politicians.  There were also a variety of suggestions as to how the
current crisis in the Eurozone might be resolved.  To hear this event in
full follow the link below.

http://www.britac.ac.uk/events/2011/The_End_of_the_West.cfm

‘Exceptional People’ features in Economist’s 2011 roundup

 

Congratulations to authors Ian Goldin, Geoffrey Cameron and
Meera Balarajan whose book ‘Exceptional People: How Migration Shaped our World
and will Define our Future’
was listed in the Economist’s Best Books of 2011.

Edwidge Danticat honored with the 2011 Langston Hughes Medal

Congratulations to Edwidge Danticat, author of Create Dangerously: The Immigrant Artist at Work, who has been honored with the 2011 Langston Hughes Medal from City College of New York. The award recognizes the body of Danticat’s work.

“The Langston Hughes Medal is awarded to highly distinguished writers from throughout the African American diaspora for their distinguished contributions to the arts and letters. Among past recipients of this award are James Baldwin, Gwendolyn Brooks, Toni Cade Bambara, Paule Marshall, Toni Morrison, Ralph W. Ellison, Alice Walker, Maya Angelou, August Wilson, Chinua Achebe, Derek Walcott, and Octavia Butler, to name a few.”

Here is a video of a Q&A with the author at the 2011 Langston Hughes Festival:

Is Berlusconi creating a new “royal court”?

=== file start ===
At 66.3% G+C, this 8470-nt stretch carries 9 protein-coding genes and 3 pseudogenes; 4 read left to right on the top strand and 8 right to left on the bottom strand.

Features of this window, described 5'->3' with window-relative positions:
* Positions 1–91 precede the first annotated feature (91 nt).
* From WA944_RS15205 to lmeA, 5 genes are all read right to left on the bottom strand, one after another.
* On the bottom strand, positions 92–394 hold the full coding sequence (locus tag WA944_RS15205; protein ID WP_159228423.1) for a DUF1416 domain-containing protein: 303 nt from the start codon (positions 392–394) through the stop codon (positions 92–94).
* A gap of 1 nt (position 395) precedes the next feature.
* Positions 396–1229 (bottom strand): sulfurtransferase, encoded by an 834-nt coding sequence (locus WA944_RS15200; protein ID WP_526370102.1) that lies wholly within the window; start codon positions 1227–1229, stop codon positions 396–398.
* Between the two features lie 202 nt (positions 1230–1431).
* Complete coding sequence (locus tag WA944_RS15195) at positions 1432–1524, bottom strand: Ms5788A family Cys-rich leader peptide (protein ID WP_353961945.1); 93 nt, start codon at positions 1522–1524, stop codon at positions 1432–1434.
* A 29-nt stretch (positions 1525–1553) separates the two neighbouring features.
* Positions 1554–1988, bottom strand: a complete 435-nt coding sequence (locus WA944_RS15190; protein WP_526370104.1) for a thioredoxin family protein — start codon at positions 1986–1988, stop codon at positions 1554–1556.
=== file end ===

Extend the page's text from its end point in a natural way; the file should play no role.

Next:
This is the argument of Maurizio Viroli’s The Liberty of Servants, a new book that is featured in this terrific article by Rachel Donadio in today’s NY Times. Donadio writes:

To a growing number of critics, the lurid party details, as well as a semi-conspiratorial attitude in which criticism is seen as disloyalty, are the latest evidence that the Berlusconi government, although democratically elected, has devolved into something from a different age: a royal court, in which everyone, from his coalition partners to his attractive young guests, serves at the pleasure of the prince.

And while this court system may have functioned fairly well in earlier centuries, it fails miserably when confronted by the multitude of economic challenges faced by Italy (whose credit rating, much like the US, was recently downgraded by the S&P and whose borrowing rates are rising). So, how is the royal court system preventing change and allowing Berlusconi to stay in power?

As Donadio explains, “the government’s success is tied less to external economic reality than to internal political calculation.” A point that Maurizio elaborates by saying, “Usually a court systems falls when the ‘signore’ is no longer able to offer protection, benefits, money.”

This explains why Berlusconi endures in spite of a falling approval rating in Italy, according to Donadio who writes, “his loyalists are standing by him — at least for now — because none of them has enough power to replace him. All are tied to Mr. Berlusconi, sometimes through complex personal arrangements that transcend institutional roles, as some of the wiretaps indicate.”

Read Donadio’s complete article (which includes excerpts from wire tap transcripts) here: http://www.nytimes.com/2011/09/21/world/europe/despite-wiretaps-and-economic-woe-berlusconi-endures.html

To read a chapter from Maurizio’s incredibly timely book, please visit this site: Chapter 1 (PDF)